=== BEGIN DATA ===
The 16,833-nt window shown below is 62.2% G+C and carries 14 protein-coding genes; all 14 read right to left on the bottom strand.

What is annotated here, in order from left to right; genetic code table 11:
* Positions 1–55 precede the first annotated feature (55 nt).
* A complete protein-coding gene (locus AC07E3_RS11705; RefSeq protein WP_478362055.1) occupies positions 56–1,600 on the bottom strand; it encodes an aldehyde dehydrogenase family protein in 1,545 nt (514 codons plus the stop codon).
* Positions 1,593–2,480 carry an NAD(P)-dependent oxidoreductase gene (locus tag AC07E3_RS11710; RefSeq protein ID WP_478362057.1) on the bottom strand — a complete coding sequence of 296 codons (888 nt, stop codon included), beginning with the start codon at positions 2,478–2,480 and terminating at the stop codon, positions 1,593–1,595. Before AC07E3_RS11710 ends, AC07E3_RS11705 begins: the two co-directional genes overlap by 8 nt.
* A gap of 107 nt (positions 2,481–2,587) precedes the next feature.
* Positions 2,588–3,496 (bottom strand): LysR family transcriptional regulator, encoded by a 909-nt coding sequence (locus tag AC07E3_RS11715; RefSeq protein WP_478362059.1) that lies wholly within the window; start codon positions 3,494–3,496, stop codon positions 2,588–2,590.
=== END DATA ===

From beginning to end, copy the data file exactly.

The 16,833-nt window shown below is 62.2% G+C and carries 14 protein-coding genes; all 14 read right to left on the bottom strand.

What is annotated here, in order from left to right; genetic code table 11:
* Positions 1–55 precede the first annotated feature (55 nt).
* A complete protein-coding gene (locus AC07E3_RS11705; RefSeq protein WP_478362055.1) occupies positions 56–1,600 on the bottom strand; it encodes an aldehyde dehydrogenase family protein in 1,545 nt (514 codons plus the stop codon).
* Positions 1,593–2,480 carry an NAD(P)-dependent oxidoreductase gene (locus tag AC07E3_RS11710; RefSeq protein ID WP_478362057.1) on the bottom strand — a complete coding sequence of 296 codons (888 nt, stop codon included), beginning with the start codon at positions 2,478–2,480 and terminating at the stop codon, positions 1,593–1,595. Before AC07E3_RS11710 ends, AC07E3_RS11705 begins: the two co-directional genes overlap by 8 nt.
* A gap of 107 nt (positions 2,481–2,587) precedes the next feature.
* Positions 2,588–3,496 (bottom strand): LysR family transcriptional regulator, encoded by a 909-nt coding sequence (locus tag AC07E3_RS11715; RefSeq protein WP_478362059.1) that lies wholly within the window; start codon positions 3,494–3,496, stop codon positions 2,588–2,590.